There are two competing American tribes that have an immense amount in common. They both loathe mass shootings and grieve for lives lost. They both propose plans to protect innocent life. They both seek to keep guns out of the hands of dangerous individuals. Yes, they have profound differences, but their motivations and intentions are remarkably similar. Moreover, America is designed from the ground up so that citizens of good will can hash out their competing ideas through political and cultural argument.
So the fight over gun rights is intense but manageable, right? Well, not if you run the city of San Francisco. Then, you label your political opponents “terrorists” and seek to use the power of government to punish anyone who associates with the people you hate.
On September 3rd, while much of America was preoccupied both by a hurricane and a ridiculous controversy over whether that hurricane ever did have its sights set on Nick Saban and his Alabama Crimson Tide, the San Francisco Board of Supervisors voted unanimously to designate the National Rifle Association a “domestic terrorist organization.”
The resolution has to be read to be believed. It accuses the NRA of using its “wealth and organizational strength” to actually “incite gun owners to acts of violence.” It further accuses the NRA of using its advocacy to “arm those individuals who would and have committed acts of terrorism.” Yet words like “incitement” and “terrorism” have actual meaning.
As a general rule, speech isn’t “incitement” unless it’s not only directed to producing “imminent lawless action,” but also likely “to produce such action.” Terrorism is also a defined term under law. A person commits an act of terrorism if they violate the criminal law with the intention of intimidating or coercing civilians, influence policy by intimidation or coercion, or “affect the conduct of government” through “mass destruction, assassination, or kidnapping.”
I quote these definitions to demonstrate the utter absurdity of the resolution. The NRA advocates lawful actions. A good portion of its advocacy is dedicated to requesting that the government more effectively enforce gun laws. Moreover, it uses lawful means to advocate lawful actions. It isn’t using criminal acts to “affect the conduct of government”; it’s using its constitutionally protected rights.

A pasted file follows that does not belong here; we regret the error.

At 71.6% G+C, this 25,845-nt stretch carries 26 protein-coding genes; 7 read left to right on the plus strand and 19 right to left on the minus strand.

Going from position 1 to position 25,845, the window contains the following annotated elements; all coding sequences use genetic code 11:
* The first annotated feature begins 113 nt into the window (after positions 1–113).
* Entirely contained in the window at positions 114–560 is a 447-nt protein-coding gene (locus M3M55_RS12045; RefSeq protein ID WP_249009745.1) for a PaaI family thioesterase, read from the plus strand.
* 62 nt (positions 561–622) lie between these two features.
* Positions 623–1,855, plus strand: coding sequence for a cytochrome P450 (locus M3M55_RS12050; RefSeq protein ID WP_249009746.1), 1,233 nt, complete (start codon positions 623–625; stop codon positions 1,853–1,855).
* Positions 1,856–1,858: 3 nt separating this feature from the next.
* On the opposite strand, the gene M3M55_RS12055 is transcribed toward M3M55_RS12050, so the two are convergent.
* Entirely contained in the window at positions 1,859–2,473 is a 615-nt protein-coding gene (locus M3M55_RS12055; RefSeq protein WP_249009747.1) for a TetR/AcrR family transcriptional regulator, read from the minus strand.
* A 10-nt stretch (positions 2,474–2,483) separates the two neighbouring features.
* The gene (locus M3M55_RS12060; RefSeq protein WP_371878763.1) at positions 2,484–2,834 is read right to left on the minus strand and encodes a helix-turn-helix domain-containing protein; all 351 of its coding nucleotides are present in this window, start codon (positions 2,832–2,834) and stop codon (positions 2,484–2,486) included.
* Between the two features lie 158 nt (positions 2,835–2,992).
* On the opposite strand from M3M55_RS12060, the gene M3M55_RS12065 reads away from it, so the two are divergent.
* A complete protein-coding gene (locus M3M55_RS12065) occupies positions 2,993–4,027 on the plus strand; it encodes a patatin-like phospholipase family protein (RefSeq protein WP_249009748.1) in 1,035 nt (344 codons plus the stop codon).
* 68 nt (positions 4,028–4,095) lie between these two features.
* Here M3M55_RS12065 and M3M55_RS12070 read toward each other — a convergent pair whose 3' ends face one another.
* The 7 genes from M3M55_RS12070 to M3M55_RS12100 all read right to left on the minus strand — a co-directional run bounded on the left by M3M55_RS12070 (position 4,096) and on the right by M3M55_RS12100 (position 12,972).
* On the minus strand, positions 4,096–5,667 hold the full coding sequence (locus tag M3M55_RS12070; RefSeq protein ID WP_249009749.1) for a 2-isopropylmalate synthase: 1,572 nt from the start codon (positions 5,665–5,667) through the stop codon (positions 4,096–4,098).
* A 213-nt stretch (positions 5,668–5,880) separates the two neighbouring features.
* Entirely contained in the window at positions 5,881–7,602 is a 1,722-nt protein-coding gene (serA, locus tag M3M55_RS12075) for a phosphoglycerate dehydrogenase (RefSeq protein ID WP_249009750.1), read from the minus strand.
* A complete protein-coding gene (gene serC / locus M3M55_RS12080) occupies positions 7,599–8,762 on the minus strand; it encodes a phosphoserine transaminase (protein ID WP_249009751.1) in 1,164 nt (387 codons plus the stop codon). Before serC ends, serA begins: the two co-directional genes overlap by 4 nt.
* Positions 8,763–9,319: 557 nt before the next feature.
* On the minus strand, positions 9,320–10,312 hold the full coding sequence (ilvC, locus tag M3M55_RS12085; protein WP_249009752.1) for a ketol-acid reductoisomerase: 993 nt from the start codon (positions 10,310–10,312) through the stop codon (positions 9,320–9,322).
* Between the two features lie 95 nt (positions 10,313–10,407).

It would be one thing if the government of San Francisco was “merely” engaged in inflammatory name-calling and vicious public posturing. Government officials make dramatic and ridiculous declarations all the time. But here San Francisco goes farther. It mandates that the city and county should “take every reasonable step to assess the financial and contractual relationships our vendors and contractors have with this domestic terrorist organization” and that the city and county “should take every reasonable step to limit those entities who do business with the City and County of San Francisco from doing business with this domestic terrorist organization.”
This is a direct, viewpoint-based attack on the freedom of association of private citizens. It’s a retaliatory public attack on constitutionally protected speech. It flies in the face of recent California federal court precedent. And today, the NRA filed a lawsuit to block its enforcement.
San Francisco’s action represents a dangerous, unconstitutional escalation of a debate that is already extraordinarily fraught and divisive. By labeling law-abiding political opponents criminal and enforcing state sanctions on that basis, San Francisco is taking the path of the banana republic. It’s blasting apart “norms” and violating fundamental American values even as many of its citizens no doubt fret about authoritarianism on the right.
Yet “authoritarianism for me, but not for thee” isn’t a sustainable governing philosophy. It’s a recipe for deepening polarization, reprisals from illiberal leaders on the opposing side, and further degradation of our shared commitment to constitutional governance. Simply put, San Francisco’s resolution is dangerous to our democracy.
The resolution is so blatant that the city’s best defense is to cast it as merely “aspirational” (a word often used by universities to defend the text of their most oppressive speech codes). It will likely argue that “reasonable steps” to restrict business doesn’t mean “unconstitutional steps,” but an ordinary person reading that resolution would understand its prohibitions clearly enough — and act accordingly. The chilling effect on relationships with the NRA is profound, and the constitutional violation is clear.
Free speech is often the first casualty of political polarization. Zealous advocates are so convinced of the rightness of their position that they see opposing speech as inherently destructive. Or, in this case, as inciting violence. Yet unlawful censorship only exacerbates division. It does not resolve controversies. The NRA’s lawsuit represents a vital defense of an increasingly embattled classical liberal order. Even the NRA’s bitter political opponents should hope it succeeds.